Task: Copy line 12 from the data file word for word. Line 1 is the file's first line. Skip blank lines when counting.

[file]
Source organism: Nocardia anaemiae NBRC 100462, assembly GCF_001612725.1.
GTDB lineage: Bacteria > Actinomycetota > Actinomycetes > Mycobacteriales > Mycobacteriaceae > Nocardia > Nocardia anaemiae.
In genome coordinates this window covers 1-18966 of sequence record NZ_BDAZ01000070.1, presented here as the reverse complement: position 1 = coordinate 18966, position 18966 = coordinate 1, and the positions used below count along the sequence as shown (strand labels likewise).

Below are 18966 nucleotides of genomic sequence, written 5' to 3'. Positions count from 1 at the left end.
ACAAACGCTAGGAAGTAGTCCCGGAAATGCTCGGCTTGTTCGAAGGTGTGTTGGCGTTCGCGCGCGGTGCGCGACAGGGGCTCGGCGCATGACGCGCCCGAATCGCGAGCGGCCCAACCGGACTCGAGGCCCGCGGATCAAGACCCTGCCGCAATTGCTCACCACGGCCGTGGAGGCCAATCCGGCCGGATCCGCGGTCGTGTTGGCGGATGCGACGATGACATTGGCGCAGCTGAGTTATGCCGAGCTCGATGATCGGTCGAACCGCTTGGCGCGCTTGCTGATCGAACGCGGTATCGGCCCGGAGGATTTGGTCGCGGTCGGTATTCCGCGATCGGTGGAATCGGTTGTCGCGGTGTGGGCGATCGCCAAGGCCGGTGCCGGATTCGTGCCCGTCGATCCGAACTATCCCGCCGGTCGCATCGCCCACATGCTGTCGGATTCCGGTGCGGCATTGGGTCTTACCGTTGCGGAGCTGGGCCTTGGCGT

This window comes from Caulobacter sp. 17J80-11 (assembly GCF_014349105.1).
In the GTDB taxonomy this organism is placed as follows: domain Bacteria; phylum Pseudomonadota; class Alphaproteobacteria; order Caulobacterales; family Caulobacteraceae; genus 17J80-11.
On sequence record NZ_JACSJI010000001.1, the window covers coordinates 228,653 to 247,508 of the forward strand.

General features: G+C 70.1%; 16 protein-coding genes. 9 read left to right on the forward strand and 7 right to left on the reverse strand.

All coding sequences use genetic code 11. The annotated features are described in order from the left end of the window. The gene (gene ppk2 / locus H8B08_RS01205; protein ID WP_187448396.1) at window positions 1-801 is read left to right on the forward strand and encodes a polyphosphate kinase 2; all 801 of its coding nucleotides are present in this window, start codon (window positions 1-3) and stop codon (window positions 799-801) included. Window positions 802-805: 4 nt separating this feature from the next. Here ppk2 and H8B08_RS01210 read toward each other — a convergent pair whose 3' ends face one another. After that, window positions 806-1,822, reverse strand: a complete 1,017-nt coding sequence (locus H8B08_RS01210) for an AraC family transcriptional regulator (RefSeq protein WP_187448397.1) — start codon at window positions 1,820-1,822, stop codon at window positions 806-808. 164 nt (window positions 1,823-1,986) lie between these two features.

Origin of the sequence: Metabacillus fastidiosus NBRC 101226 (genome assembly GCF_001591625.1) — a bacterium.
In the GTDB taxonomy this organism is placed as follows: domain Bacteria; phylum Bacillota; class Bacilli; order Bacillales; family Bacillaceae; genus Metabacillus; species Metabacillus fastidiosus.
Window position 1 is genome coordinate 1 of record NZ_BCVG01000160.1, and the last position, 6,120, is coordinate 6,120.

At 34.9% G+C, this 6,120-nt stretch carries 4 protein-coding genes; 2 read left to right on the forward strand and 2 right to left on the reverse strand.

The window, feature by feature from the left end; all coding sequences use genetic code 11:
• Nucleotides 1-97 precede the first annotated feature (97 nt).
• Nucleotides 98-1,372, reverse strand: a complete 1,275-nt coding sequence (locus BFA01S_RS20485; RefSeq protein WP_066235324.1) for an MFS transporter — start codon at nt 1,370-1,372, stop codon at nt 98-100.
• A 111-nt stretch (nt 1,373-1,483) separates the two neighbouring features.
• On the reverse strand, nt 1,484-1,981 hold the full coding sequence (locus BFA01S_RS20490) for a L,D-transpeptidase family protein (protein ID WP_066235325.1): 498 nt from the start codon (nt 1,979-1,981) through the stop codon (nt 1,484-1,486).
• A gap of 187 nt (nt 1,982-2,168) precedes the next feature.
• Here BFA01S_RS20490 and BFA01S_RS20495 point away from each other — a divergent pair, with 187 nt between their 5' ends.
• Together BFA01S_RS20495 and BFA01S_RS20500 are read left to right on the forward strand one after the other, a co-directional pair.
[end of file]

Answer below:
In the GTDB taxonomy this organism is placed as follows: domain Bacteria; phylum Bacillota; class Bacilli; order Bacillales; family Bacillaceae; genus Metabacillus; species Metabacillus fastidiosus.